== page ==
Thank you to the committee for the invite. I'd also like to thank and acknowledge the clerk and his office for all the work going into setting this up. I appreciate it.
I am a member of the Beaver Lake First Nation in Treaty 6 territory, and I want to acknowledge that I'm on that territory. I was reminded yesterday by a priest and an elder that while I'm on Zoom meetings, I should acknowledge that I'm in the Creator's space, so I'll do that.
I'm the president of the National Associations Active in Criminal Justice and, as of Monday, the former chair of the Family Violence Death Review Committee in Alberta. I have experience working in Australia implementing some of the recommendations from the Wood inquiry. The RCMP actually assisted the Government of Australia in that inquiry. I was heavily involved in community engagement while I worked for the Premier of New South Wales. I'm also, at present, the facilitator for dialogue with the Alberta chiefs. Last week we had a meeting with our provincial justice minister and four federal ministers, including Minister Blair and another member of Parliament, Pam.
I'm going to speak from all of that experience on a number of different topics, and I'll try to be as brief as I can. Rather than read my notes, I'm going to highlight some key things.
The first thing I'd like to talk about is the use of force. As I've been involved in many investigations and reviews of complaints against the police that have come through my office, I'd like to speak about the Criminal Code. Section 25 of the code allows law enforcement to use force in the course of their duty, and section 26 makes it a crime for police to use excessive force. However, the definition of what is a reasonable use of force is very vague. Because of that, provincial police forces and municipal police forces have their own legal frameworks, so there's no consistency across the country. That creates a challenge.
We need to review the various definitions of “reasonable use of force” and create a federal standard that's incorporated not just in the Criminal Code but in the national police act. A clear definition is important for understanding what the use of force is. A standard needs to be created with input from civilians, women, first nations, Inuit, Métis and many other minorities across this country. That input is very important.
The video of Chief Allan Adam being taken down is a good example of how the police can review recordings and determine that reasonable force was used. According to their standard, reasonable force was used in his case, while most Albertans and Canadians decried that use of force as excessive. The definition of “reasonable” needs to resonate with police and civilians.
The review of incidents should be done from the perspective of an independent process. Municipal, provincial and federal police services need a more independent body that reviews complaints and that reports to municipal, provincial and federal governments. Historically and currently, the work of the police complaints commission for the RCMP has not made a substantive change in the way indigenous people experience police services nationally. The commission needs to be more inclusive, more accessible and more transparent, with the ability to impose sanctions in some cases.
Reviews also need to be accessible. The current processes are complicated and difficult to navigate for many Canadians. All Canadians need to be able to understand and access the process for complaints. Their complaints need to be taken and addressed in respectful ways.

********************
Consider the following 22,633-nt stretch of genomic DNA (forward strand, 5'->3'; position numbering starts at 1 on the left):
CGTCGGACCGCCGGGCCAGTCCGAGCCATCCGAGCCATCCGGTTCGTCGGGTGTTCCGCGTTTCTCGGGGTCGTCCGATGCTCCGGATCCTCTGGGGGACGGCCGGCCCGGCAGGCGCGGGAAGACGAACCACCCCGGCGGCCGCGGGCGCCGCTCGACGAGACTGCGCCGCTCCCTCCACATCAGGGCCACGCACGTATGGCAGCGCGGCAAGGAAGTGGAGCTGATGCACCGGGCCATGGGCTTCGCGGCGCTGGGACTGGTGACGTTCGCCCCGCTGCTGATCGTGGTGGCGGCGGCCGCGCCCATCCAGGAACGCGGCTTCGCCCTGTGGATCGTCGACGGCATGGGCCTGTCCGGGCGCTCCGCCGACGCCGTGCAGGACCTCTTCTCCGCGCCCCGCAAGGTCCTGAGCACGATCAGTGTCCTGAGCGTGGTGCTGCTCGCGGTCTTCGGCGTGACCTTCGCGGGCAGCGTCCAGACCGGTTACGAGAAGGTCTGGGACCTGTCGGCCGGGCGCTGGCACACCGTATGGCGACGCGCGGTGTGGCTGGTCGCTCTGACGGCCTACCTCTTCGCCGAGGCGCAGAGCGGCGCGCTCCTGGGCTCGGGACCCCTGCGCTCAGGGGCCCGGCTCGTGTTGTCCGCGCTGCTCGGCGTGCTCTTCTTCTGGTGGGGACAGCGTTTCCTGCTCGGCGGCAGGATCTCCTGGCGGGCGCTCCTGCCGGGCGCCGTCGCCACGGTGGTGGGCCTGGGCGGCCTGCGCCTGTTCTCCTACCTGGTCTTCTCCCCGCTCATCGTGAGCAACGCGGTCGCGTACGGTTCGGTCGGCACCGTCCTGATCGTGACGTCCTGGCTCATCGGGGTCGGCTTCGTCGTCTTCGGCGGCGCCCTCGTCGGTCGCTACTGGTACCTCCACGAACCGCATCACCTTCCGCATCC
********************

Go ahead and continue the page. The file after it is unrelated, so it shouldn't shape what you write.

Reviews should also allow for meaningful and engaged indigenous participation in the entire independent review process. This means including indigenous leadership on the team or commission, indigenous expertise in decision-making positions and hiring indigenous investigators.
The review body needs to be composed of indigenous, non-indigenous and other minorities that have a broad expertise, along with other Canadians in policing and social justice. For transparency, the independent review process needs to be detailed and be made available to Canadians with few exceptions. These exceptions need more clarity.
There need to be clear consequences. The consequences of excessive use of force, racism and abuse of power need to be meaningful and transparent to the public. Investigative bodies must be able to recommend sanctions in some cases and have the authority to impose these sanctions.
From a first nations police point of view—and I'm going to speak about my interaction with the chiefs and federal and provincial ministers and recent follow-up with the chiefs—there needs to be a more equitable and consistent funding for self-administered first nation police services. These services must be recognized as essential services, as are other police forces, in federal and provincial legislation.
Inherent to this funding is the negotiation of an agreement with first nations that recognizes the right of first nations to police their communities or to negotiate the delivery of police services by the RCMP or in some cases by provincial authorities.
Further, the chiefs in Alberta region have requested direct negotiations and involvement in the development of any policies, legislation around first nation policing or criminal justice reform.
I'd like to just make a reference to the Siksika Nation. On that nation there are approximately 8,000 people. The hamlet next to Siksika has a population of just over 200 people. The police detachment is located in that hamlet of 200 people. They have 20 officers.
Those 20 officers provide police services—very little by way of police services, but police services, nonetheless—to Siksika First Nation. The question of everybody in that whole region is, why isn't that detachment on the reserve and serving the biggest population of the whole region? That's just one example of many challenges around policing from outside the community.